sorano

Sorano has and always will be one of the Maremma's most impressive cities.

Already inhabited during the Bronze Age, Sorano has more than its fair share of archaeological splendours, and they're all located in what can only be described as a picturesque and completely unspoilt landscape. Some places get all the luck, right?

If you weren't already feeling a little green with envy, Sorano is also one of the few places in Italy to still have all of its pre-Roman structures more or less intact.

The countryside is littered with necropolises, ancient cities, the Vie Cave roads and sites that were once used for religious rites.

While archeologists still don't know what exactly it was about Sorano that drew the Etruscans and Romans, they have found evidence to suggest it was an important rest stop in the middle of a highway between the two civilisations.

Even if you have no interest in ancient history, the countryside is still worth a visit, if only to walk through the tall oaks and experience the wild and prehistoric atmosphere that defines the Maremma.

Sorano itself has made no attempts to rein in this antiquated vibe.

From the time when the Romans seized control to the days of the medieval Aldobrandeschi and the rein of Fernando II de'Medici, Sorano has always been a city of great prominence  and even greater beauty. No ruler has been able to take that away.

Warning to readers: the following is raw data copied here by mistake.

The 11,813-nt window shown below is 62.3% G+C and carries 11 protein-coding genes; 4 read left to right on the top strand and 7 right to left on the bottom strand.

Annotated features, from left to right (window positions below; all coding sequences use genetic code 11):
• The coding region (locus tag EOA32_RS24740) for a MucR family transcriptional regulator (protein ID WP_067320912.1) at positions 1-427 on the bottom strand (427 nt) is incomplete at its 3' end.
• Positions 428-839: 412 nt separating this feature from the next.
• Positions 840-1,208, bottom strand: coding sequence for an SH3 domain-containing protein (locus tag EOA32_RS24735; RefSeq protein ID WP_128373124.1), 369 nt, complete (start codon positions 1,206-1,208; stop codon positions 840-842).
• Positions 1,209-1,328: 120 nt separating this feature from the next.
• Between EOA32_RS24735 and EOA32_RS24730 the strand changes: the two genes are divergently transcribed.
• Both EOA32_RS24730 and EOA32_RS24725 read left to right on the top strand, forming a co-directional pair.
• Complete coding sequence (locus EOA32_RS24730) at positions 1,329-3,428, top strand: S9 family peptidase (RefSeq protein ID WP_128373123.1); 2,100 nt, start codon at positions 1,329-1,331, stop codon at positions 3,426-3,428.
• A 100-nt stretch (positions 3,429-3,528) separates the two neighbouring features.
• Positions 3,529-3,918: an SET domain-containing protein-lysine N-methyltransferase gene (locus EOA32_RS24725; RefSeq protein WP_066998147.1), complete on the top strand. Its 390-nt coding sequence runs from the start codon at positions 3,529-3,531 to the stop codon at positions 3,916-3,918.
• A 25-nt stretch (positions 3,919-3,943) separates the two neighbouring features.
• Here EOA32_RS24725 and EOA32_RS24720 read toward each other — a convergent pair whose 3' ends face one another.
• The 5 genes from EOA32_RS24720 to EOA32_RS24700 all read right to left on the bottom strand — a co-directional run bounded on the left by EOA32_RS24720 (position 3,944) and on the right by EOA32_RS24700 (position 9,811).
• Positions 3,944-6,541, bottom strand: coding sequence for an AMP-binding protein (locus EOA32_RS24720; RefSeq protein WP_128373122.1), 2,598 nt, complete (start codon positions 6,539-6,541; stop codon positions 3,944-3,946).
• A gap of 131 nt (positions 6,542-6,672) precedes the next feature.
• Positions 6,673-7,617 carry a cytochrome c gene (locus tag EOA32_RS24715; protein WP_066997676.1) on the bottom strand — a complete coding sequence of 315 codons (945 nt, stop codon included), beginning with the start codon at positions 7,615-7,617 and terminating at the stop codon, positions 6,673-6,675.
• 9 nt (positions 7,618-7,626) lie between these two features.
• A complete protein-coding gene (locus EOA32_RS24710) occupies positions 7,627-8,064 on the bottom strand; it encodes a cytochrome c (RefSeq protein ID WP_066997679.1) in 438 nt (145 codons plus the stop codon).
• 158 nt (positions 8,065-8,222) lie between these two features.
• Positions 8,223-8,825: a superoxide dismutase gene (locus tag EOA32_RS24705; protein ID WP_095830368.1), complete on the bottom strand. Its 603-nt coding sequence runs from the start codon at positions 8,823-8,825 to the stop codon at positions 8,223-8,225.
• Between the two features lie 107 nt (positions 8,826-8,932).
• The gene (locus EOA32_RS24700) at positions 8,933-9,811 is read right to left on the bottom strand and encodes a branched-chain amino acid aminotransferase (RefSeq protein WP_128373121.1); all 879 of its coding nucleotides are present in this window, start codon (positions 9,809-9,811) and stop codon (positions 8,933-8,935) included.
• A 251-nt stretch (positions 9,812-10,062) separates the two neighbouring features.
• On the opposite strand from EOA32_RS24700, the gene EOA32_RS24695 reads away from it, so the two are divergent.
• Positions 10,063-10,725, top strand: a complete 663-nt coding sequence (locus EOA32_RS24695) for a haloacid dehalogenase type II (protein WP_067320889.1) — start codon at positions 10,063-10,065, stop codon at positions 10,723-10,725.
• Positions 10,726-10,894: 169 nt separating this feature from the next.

Let's put it this way - things don't get much more genuine. Today, the city is one of the three Città del Tufo - a title it has earned thanks the building material that defines its walls, shapes its streets and adds character to its buildings.

With its tufo rock, sharp red rooftops and impressive history, Sorano is the Siena of the Maremma. Only far older and imbued with the sort of country charm and authenticity that tourist-swamped Siena wishes it had.

The locals are as unique as the city itself. More refined than their 'contadini' neighbours, in their estimation anyway, the residents of Sorano are always ready to educate foreigners on the finer details of local history, tradition and, of course, cuisine.

Sights

Masso Leopoldino

Impossible to miss, the Masso Leopoldino rises far above Sorano’s skyline and watches over the town like a hawk, just as it has for centuries.

Chiesa di San Niccolò

Construction of the Chiesa di San Niccolò began in the 13th century and ended in 1509. And when you walk inside, you’ll see just why it took so long.

Palazzo Comitale

Home to the Orsini Counts before they moved to the Massa Leopoldino in 1466, this converted palazzo is still as luxurious and grand as it was centuries ago.

Fortezza Orsini

If you can only visit one thing in Sorano, visit this fortress. It’s one of the most exquisite examples of Renaissance military architecture in the country.

Parco Archeologico

Part nature park/part ancient city, this outdoor museum is so vast that it takes days to explore. Let’s just say it starts with the ancient Etruscan Vie Cave roads.

Events

Tra Tufo e Birra

July

When art, culture and delicious food meet, you should expect marvelous things. Just ask the hundreds that attend Sorano’s Tra Birra e Tufo festival year after year.

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